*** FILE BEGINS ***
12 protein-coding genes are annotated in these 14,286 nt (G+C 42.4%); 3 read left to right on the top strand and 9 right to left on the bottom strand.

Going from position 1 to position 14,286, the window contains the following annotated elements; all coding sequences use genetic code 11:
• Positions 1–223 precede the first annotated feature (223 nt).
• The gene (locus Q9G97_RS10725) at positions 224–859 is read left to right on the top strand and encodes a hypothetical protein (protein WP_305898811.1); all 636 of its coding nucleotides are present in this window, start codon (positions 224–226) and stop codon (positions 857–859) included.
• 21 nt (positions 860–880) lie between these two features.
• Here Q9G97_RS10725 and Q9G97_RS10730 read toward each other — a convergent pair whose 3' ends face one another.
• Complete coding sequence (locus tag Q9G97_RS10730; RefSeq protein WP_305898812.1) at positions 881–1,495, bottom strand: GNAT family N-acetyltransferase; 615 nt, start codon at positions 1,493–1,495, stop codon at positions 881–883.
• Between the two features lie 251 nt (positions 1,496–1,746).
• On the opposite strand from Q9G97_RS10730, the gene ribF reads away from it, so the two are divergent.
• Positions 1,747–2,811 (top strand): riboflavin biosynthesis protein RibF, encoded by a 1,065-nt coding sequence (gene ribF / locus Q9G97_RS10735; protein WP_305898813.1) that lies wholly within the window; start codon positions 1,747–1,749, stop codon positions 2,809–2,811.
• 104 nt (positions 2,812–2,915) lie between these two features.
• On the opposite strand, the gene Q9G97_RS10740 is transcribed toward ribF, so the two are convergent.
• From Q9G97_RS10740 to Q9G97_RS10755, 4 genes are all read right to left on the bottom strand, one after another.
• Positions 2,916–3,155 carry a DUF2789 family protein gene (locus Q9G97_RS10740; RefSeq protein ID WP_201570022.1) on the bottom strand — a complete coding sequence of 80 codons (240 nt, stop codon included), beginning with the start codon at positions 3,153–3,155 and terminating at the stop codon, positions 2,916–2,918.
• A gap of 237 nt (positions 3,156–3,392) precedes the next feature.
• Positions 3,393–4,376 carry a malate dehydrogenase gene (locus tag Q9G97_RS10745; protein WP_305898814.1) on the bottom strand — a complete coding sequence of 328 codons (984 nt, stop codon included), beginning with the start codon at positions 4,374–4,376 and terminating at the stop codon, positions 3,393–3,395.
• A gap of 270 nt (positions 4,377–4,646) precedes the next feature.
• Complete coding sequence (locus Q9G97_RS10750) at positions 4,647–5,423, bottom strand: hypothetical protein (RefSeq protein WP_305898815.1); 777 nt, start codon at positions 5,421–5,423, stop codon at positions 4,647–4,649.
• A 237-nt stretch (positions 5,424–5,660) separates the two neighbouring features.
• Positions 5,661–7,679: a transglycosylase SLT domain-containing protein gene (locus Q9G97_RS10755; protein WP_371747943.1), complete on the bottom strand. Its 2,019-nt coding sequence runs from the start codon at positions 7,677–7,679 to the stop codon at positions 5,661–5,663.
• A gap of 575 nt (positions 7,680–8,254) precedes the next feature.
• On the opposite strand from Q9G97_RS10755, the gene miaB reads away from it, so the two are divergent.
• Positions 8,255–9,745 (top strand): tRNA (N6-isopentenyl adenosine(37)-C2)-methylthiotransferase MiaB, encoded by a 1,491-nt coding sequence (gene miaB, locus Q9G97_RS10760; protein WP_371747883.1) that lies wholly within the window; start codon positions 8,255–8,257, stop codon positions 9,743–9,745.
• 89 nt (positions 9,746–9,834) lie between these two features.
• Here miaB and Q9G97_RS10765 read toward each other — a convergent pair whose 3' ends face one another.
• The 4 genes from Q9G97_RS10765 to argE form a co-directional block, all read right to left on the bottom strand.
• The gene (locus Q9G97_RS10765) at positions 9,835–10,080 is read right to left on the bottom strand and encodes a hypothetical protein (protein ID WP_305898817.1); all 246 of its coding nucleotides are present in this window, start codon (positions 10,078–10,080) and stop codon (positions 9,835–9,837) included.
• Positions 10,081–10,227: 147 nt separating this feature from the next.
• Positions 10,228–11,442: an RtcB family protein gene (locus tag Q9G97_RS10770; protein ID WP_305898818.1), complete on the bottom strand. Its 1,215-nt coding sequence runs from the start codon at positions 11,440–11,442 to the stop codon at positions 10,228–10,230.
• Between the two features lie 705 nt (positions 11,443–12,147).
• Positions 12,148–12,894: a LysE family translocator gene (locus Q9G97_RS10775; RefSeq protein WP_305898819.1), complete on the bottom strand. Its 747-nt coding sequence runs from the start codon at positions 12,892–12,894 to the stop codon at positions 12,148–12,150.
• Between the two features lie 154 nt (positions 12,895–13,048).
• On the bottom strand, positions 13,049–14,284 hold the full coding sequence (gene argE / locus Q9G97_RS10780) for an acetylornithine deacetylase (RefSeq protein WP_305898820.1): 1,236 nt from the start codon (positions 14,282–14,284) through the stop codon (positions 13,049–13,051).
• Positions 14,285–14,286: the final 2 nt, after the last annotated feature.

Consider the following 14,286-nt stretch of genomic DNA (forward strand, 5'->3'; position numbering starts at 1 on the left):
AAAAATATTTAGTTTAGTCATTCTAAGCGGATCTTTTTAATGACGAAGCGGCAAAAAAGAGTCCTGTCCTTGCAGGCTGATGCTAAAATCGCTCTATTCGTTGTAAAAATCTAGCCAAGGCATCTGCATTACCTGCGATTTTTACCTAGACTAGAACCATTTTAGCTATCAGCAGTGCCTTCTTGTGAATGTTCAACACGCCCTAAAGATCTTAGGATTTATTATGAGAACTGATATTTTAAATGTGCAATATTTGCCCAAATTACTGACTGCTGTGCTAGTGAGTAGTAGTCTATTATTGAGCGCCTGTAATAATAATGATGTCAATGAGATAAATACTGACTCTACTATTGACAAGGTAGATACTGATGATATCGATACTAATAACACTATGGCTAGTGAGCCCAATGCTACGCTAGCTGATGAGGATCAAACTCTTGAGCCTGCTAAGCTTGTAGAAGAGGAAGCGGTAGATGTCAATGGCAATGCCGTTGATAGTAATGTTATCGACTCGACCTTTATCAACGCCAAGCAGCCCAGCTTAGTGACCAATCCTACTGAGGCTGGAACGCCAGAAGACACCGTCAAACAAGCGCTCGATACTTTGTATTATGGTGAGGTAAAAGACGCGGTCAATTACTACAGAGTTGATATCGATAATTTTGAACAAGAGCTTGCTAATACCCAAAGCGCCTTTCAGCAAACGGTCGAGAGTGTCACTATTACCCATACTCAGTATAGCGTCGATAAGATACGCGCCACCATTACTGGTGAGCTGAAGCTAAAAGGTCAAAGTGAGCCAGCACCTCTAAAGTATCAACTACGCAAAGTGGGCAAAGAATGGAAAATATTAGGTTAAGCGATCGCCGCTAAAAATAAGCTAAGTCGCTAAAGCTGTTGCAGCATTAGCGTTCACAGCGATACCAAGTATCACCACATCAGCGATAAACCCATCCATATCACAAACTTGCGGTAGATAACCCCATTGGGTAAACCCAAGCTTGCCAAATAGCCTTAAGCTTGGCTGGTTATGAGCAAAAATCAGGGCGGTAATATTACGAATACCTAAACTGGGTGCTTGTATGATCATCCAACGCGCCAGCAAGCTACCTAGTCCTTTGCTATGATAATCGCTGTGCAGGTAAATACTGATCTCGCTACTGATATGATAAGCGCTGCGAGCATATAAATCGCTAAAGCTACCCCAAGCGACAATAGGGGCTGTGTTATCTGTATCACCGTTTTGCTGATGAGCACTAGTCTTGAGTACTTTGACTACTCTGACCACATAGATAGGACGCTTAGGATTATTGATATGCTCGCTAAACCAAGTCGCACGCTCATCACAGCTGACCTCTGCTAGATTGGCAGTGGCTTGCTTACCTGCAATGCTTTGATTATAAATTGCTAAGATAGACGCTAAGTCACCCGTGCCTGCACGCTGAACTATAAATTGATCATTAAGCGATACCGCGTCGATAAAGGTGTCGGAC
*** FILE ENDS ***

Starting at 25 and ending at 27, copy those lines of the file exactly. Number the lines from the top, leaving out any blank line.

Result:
• Here miaB and Q9G97_RS10765 read toward each other — a convergent pair whose 3' ends face one another.
• The 4 genes from Q9G97_RS10765 to argE form a co-directional block, all read right to left on the bottom strand.
• The gene (locus Q9G97_RS10765) at positions 9,835–10,080 is read right to left on the bottom strand and encodes a hypothetical protein (protein ID WP_305898817.1); all 246 of its coding nucleotides are present in this window, start codon (positions 10,078–10,080) and stop codon (positions 9,835–9,837) included.